Davina Porter narrates books on tape

Books-on-tape narrator Davina Porter will speak at the Edgartown library next week. Courtesy Davina Porter.

What’s in a voice? Well, everything if you are Davina Porter, the books-on-tape narrator perhaps best known for reading Diana Gabaldon’s wildly popular “Outlander” series and the Isabel Dalhousie books by Alexander McCall Smith. However, those don’t scratch the surface. Audible Books alone lists an impressive 192 books to her name. Whether Porter is reading fiction, nonfiction, children’s books, or classic literature, she transports us into another world. It is terribly hard to press pause on any recording when listening to her singular, rich voice.
Where did it all begin? Well, Porter says, “Right from the start as a kid, I always liked reading out loud. I found if I said it out loud for school, I could learn it. I remember my mother taking books away from me and saying, ‘Go outside and play in the sunshine.’’’ And by age 8, she was bitten by the acting bug, leading to the perfect combination.

Listening to Porter describe her earliest theatrical experience belies her sense of humor. She explains, “We had to write a play as an exercise for school. So, I wrote one and wrote myself the big lead. It was ‘After Dark in Kensington Gardens,’ and there were trees coming to life and I was going to be the main fairy. Then they cast the play and I thought, I’m bound to be the fairy.” As it turned out, the girl who took dancing lessons and had the tutu nailed the part, and Porter was cast as a tree. Undeterred, she says, “So, I rewrote the play to make the tree the largest character.”

She continued acting throughout her school years and into the early 1960s, when as a corporate wife and mother who had moved to the States from England, she found, “By joining community theater you really get plugged into the whole area. That segued into becoming professional in about the mid-1980s.”

Her acting career, she says, “has been an incredible help when you’re narrating a book, because you can immediately sum up a character. Most authors, good writers, give you those clues anyway. Some of the characters that can be more cardboardy, you can give them a character by looking for clues. Acting helped enormously in that.”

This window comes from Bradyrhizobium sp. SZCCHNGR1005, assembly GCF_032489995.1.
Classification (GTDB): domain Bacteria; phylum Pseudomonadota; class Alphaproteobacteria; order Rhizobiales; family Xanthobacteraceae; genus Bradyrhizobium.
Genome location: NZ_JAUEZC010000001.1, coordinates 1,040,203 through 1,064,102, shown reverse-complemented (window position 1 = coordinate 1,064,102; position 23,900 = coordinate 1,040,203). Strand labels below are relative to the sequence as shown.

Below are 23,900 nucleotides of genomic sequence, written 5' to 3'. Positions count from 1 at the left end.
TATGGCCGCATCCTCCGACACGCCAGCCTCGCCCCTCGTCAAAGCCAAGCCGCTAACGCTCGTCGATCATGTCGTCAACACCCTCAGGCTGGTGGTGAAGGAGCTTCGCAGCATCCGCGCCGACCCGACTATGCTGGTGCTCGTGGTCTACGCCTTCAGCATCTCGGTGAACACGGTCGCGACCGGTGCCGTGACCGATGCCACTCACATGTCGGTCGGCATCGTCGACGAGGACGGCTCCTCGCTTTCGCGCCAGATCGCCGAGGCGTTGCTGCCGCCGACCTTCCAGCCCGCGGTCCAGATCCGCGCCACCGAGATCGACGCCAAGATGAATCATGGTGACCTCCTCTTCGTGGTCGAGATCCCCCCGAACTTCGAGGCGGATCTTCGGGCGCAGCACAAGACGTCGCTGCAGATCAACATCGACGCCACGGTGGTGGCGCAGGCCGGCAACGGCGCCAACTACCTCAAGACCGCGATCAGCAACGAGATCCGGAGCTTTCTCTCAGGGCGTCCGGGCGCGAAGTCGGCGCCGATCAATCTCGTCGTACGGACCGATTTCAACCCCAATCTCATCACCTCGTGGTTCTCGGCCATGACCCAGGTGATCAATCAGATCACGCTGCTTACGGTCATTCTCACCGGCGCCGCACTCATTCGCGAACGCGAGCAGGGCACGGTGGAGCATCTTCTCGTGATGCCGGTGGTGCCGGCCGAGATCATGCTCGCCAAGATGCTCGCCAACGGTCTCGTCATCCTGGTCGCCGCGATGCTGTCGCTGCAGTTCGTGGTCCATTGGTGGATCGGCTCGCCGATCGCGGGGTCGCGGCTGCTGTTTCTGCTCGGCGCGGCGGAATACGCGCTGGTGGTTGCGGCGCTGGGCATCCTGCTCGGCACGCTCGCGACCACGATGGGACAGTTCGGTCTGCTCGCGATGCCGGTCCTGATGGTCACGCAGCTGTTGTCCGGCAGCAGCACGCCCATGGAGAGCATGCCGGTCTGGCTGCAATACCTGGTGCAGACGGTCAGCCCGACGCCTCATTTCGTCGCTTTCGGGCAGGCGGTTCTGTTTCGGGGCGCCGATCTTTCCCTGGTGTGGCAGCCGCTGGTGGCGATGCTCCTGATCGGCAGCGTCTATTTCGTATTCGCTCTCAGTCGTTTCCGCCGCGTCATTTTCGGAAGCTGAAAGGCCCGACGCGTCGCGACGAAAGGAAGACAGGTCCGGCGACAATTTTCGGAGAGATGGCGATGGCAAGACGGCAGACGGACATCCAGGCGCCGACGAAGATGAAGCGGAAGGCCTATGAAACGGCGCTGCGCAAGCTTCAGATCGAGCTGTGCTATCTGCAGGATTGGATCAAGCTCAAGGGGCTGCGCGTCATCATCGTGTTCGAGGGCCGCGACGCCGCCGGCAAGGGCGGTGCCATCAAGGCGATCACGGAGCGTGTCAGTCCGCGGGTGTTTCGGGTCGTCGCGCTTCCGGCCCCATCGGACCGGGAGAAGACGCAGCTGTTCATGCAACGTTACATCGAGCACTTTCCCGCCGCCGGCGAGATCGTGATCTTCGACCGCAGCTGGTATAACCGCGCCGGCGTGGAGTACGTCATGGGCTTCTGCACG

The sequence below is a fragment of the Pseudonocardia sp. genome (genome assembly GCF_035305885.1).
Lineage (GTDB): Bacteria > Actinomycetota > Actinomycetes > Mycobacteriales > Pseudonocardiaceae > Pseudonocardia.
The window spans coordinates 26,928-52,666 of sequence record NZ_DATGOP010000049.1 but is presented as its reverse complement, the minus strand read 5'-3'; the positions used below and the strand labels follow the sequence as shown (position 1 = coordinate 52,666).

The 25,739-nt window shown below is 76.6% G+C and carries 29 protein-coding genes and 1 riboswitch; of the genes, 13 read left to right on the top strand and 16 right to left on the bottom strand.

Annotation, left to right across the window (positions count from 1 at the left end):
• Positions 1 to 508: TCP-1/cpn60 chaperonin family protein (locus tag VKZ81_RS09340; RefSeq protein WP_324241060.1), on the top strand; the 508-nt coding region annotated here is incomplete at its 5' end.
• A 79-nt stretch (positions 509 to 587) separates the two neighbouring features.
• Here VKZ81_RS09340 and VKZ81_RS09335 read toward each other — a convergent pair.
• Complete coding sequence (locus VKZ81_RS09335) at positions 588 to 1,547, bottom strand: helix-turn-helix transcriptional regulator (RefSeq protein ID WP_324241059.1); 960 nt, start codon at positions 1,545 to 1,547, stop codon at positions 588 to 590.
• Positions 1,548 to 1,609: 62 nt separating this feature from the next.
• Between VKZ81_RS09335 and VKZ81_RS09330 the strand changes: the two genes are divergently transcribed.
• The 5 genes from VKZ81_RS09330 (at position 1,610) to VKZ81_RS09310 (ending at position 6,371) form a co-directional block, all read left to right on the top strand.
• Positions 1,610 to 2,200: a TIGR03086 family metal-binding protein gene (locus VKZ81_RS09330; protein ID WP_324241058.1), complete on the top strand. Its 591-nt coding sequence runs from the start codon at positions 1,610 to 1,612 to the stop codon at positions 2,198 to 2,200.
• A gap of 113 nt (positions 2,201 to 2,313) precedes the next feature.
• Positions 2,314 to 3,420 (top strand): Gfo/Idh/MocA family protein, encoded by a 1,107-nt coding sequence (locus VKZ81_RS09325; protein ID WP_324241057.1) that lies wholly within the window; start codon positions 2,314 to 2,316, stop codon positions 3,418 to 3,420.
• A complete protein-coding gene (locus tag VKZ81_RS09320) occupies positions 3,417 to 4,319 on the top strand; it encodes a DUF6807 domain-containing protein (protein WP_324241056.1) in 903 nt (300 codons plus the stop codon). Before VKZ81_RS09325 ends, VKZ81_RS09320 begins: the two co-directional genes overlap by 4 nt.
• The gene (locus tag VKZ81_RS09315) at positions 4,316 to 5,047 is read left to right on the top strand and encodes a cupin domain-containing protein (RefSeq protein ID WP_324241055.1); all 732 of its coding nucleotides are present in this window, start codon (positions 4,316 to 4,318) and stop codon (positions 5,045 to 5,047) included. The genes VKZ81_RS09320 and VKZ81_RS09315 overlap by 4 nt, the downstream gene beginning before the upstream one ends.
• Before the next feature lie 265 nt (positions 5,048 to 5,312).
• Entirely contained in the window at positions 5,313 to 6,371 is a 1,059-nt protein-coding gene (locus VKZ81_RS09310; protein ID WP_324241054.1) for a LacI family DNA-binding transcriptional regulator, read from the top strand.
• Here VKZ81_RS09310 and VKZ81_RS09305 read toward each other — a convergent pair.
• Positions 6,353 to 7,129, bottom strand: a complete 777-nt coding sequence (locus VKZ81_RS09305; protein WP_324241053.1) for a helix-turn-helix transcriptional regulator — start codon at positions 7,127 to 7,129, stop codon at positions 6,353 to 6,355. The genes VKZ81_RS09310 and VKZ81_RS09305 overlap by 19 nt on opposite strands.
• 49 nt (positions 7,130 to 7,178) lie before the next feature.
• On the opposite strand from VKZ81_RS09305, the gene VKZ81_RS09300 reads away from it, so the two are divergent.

Her start in recorded books began innocently enough. In 1986, she answered an ad for narrators in Backstage, which at that time was a weekly New York newspaper that included all the auditions. She got the gig and found it was a good fit, since she didn’t like spending long periods of time away from her then young children when doing theater. Now she says, “What’s good about recorded books is that if you never see me, you don’t know how old I am. As long as your voice stays flexible and you can do the youthful voices, you can read forever … providing the brain and the eyes keep up as well.”

Besides Porter’s acting talent, the approach she takes to each book is another key to her success. “I read it thoroughly first, and then ask, What is the author’s intent here? Is it funny? Is it tongue-in-cheek? Is it serious? What is she or he or she really saying?” Porter said.
Her main intent, she says, is “to tell the story. To be the conduit for the story. There’s no judgment on it. The best thing is for at the end of a narration is someone to say, ‘Oh, I enjoyed that. That was a wonderful book.’ To do a good job is to make the story come alive.”

Ironically, the challenge is not in reading a good book. It turns out to be in reading a poor book. What does she do then?

“You think, well somebody out there really liked this book, and it’s not for me to be judgmental. It’s been good enough to be published. It’s been good enough to be recorded, and therefore, it’s been good enough to give it your best. But sometimes they are harder to do than the good ones, because sometimes you get a train of thought saying, ‘Oh, really?’ or ‘Oh, for goodness sake!’ and that must not come out in your voice … ever.”
What really sets Porter off, her pet peeve, is historical anachronisms. She says, “I feel if I am reading a book set in a historical context, that person should have done her or his homework. I read a few years ago a book set in Victorian times where the heroine went to Buckingham Palace, and she gave her hat to a hat check girl and then sat cross-legged in a chair in her crinoline. If I read a book about the Civil War and I read about the fashion and the kitchen and the houses, I expect them to be correct.”
Although perhaps best known for her historical novels, interestingly, she says, “I like children’s literature very much because you’re not allowed to abbreviate. You can’t say ‘can’t.’ It’s got to be ‘cannot.’ A child will abbreviate it when they get older. But the grammar for the most part is exceptional. Some of the adult ones get a little sloppy. You either say, ‘Can I change this?’ or you point it out to the publisher.”

What about nonfiction, where she doesn’t have the luxury of voices and dialogue? Porter explains, “You have got to be able to make it interesting. You don’t want someone to say, ‘I’m nodding off. Oh, my lord. She’s droning on and I’m only on Chapter 1.’ You’ve got to keep the interest going. That might mean vocal inflections. You’ve got to make it lively. You want people to say, ‘I’ve had enough now, but I’m looking forward to reading chapter 2, 3, and 4.’” What she loves is when a listener writes her and says, “I sat in my driveway and didn’t go home until I finished the chapter.”

Porter’s enjoyment of the process is paramount. “I just love it,” she says, “I’ve always read. I guess you like to hear the sound of your own voice. You hear the characters and suddenly think, ‘Oh, that is funny.’ It came out of left field. It’s not until you say it out loud.”

Davina Porter will speak at the Edgartown library on Tuesday, Oct. 22, at 7 pm.